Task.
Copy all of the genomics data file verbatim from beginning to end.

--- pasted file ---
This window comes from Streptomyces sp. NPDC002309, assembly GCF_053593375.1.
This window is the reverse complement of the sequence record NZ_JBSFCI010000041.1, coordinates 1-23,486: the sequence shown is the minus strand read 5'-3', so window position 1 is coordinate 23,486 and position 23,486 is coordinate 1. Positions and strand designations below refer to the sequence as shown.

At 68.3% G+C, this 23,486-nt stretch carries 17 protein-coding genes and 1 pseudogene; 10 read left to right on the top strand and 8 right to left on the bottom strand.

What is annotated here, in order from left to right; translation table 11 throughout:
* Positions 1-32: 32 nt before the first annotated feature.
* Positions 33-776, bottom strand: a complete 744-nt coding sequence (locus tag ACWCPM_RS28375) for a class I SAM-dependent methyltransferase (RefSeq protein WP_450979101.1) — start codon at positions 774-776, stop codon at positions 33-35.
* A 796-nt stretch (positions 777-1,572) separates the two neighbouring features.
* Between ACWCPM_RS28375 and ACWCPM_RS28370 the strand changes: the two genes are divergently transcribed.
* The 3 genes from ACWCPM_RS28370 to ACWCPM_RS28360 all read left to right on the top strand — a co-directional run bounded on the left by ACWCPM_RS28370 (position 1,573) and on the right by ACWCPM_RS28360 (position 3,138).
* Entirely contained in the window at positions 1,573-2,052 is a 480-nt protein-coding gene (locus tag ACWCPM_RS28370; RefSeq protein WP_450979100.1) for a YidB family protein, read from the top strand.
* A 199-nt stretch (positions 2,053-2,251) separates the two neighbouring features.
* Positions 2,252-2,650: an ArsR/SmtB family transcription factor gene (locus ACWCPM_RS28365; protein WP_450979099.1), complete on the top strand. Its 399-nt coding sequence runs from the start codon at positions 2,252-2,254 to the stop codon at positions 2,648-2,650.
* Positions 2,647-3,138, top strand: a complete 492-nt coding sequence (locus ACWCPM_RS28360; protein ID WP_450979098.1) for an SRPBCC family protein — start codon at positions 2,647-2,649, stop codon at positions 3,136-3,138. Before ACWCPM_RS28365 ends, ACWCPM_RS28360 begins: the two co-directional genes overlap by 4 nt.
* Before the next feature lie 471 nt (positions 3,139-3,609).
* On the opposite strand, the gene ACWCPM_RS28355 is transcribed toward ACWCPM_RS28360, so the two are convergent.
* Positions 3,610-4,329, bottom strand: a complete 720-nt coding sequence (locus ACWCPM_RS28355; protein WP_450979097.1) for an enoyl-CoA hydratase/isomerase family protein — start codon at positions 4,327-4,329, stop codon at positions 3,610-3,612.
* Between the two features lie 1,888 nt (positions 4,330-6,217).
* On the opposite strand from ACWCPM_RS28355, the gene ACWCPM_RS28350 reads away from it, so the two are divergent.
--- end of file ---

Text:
This window comes from Streptomyces sp. NPDC002309, assembly GCF_053593375.1.
This window is the reverse complement of the sequence record NZ_JBSFCI010000041.1, coordinates 1-23,486: the sequence shown is the minus strand read 5'-3', so window position 1 is coordinate 23,486 and position 23,486 is coordinate 1. Positions and strand designations below refer to the sequence as shown.

At 68.3% G+C, this 23,486-nt stretch carries 17 protein-coding genes and 1 pseudogene; 10 read left to right on the top strand and 8 right to left on the bottom strand.

What is annotated here, in order from left to right; translation table 11 throughout:
* Positions 1-32: 32 nt before the first annotated feature.
* Positions 33-776, bottom strand: a complete 744-nt coding sequence (locus tag ACWCPM_RS28375) for a class I SAM-dependent methyltransferase (RefSeq protein WP_450979101.1) — start codon at positions 774-776, stop codon at positions 33-35.
* A 796-nt stretch (positions 777-1,572) separates the two neighbouring features.
* Between ACWCPM_RS28375 and ACWCPM_RS28370 the strand changes: the two genes are divergently transcribed.
* The 3 genes from ACWCPM_RS28370 to ACWCPM_RS28360 all read left to right on the top strand — a co-directional run bounded on the left by ACWCPM_RS28370 (position 1,573) and on the right by ACWCPM_RS28360 (position 3,138).
* Entirely contained in the window at positions 1,573-2,052 is a 480-nt protein-coding gene (locus tag ACWCPM_RS28370; RefSeq protein WP_450979100.1) for a YidB family protein, read from the top strand.
* A 199-nt stretch (positions 2,053-2,251) separates the two neighbouring features.
* Positions 2,252-2,650: an ArsR/SmtB family transcription factor gene (locus ACWCPM_RS28365; protein WP_450979099.1), complete on the top strand. Its 399-nt coding sequence runs from the start codon at positions 2,252-2,254 to the stop codon at positions 2,648-2,650.
* Positions 2,647-3,138, top strand: a complete 492-nt coding sequence (locus ACWCPM_RS28360; protein ID WP_450979098.1) for an SRPBCC family protein — start codon at positions 2,647-2,649, stop codon at positions 3,136-3,138. Before ACWCPM_RS28365 ends, ACWCPM_RS28360 begins: the two co-directional genes overlap by 4 nt.
* Before the next feature lie 471 nt (positions 3,139-3,609).
* On the opposite strand, the gene ACWCPM_RS28355 is transcribed toward ACWCPM_RS28360, so the two are convergent.
* Positions 3,610-4,329, bottom strand: a complete 720-nt coding sequence (locus ACWCPM_RS28355; protein WP_450979097.1) for an enoyl-CoA hydratase/isomerase family protein — start codon at positions 4,327-4,329, stop codon at positions 3,610-3,612.
* Between the two features lie 1,888 nt (positions 4,330-6,217).
* On the opposite strand from ACWCPM_RS28355, the gene ACWCPM_RS28350 reads away from it, so the two are divergent.